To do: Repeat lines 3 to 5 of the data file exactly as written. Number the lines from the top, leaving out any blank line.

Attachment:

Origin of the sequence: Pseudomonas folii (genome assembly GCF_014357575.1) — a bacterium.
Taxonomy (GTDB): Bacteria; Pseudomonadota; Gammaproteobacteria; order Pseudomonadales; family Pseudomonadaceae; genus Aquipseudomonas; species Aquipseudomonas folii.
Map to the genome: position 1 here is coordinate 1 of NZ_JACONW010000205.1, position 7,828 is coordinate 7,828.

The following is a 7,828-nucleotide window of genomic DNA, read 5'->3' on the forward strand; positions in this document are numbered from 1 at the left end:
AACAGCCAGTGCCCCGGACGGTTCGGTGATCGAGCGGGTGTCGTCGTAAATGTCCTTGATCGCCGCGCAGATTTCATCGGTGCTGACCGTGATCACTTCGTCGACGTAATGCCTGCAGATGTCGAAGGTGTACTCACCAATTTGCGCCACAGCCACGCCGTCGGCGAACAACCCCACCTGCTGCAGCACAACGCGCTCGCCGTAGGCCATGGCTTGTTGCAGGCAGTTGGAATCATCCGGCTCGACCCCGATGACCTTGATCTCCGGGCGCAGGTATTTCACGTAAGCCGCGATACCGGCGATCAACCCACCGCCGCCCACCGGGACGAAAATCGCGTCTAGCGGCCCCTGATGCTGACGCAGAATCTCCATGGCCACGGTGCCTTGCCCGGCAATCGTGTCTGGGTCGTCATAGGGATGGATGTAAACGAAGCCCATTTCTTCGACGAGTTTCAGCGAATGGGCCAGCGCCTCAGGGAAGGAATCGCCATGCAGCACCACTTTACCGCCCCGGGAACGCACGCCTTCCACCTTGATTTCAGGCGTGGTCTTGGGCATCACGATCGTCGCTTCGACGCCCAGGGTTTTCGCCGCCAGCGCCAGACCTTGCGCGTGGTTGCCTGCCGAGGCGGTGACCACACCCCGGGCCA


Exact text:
Map to the genome: position 1 here is coordinate 1 of NZ_JACONW010000205.1, position 7,828 is coordinate 7,828.

The following is a 7,828-nucleotide window of genomic DNA, read 5'->3' on the forward strand; positions in this document are numbered from 1 at the left end:
AACAGCCAGTGCCCCGGACGGTTCGGTGATCGAGCGGGTGTCGTCGTAAATGTCCTTGATCGCCGCGCAGATTTCATCGGTGCTGACCGTGATCACTTCGTCGACGTAATGCCTGCAGATGTCGAAGGTGTACTCACCAATTTGCGCCACAGCCACGCCGTCGGCGAACAACCCCACCTGCTGCAGCACAACGCGCTCGCCGTAGGCCATGGCTTGTTGCAGGCAGTTGGAATCATCCGGCTCGACCCCGATGACCTTGATCTCCGGGCGCAGGTATTTCACGTAAGCCGCGATACCGGCGATCAACCCACCGCCGCCCACCGGGACGAAAATCGCGTCTAGCGGCCCCTGATGCTGACGCAGAATCTCCATGGCCACGGTGCCTTGCCCGGCAATCGTGTCTGGGTCGTCATAGGGATGGATGTAAACGAAGCCCATTTCTTCGACGAGTTTCAGCGAATGGGCCAGCGCCTCAGGGAAGGAATCGCCATGCAGCACCACTTTACCGCCCCGGGAACGCACGCCTTCCACCTTGATTTCAGGCGTGGTCTTGGGCATCACGATCGTCGCTTCGACGCCCAGGGTTTTCGCCGCCAGCGCCAGACCTTGCGCGTGGTTGCCTGCCGAGGCGGTGACCACACCCCGGGCCA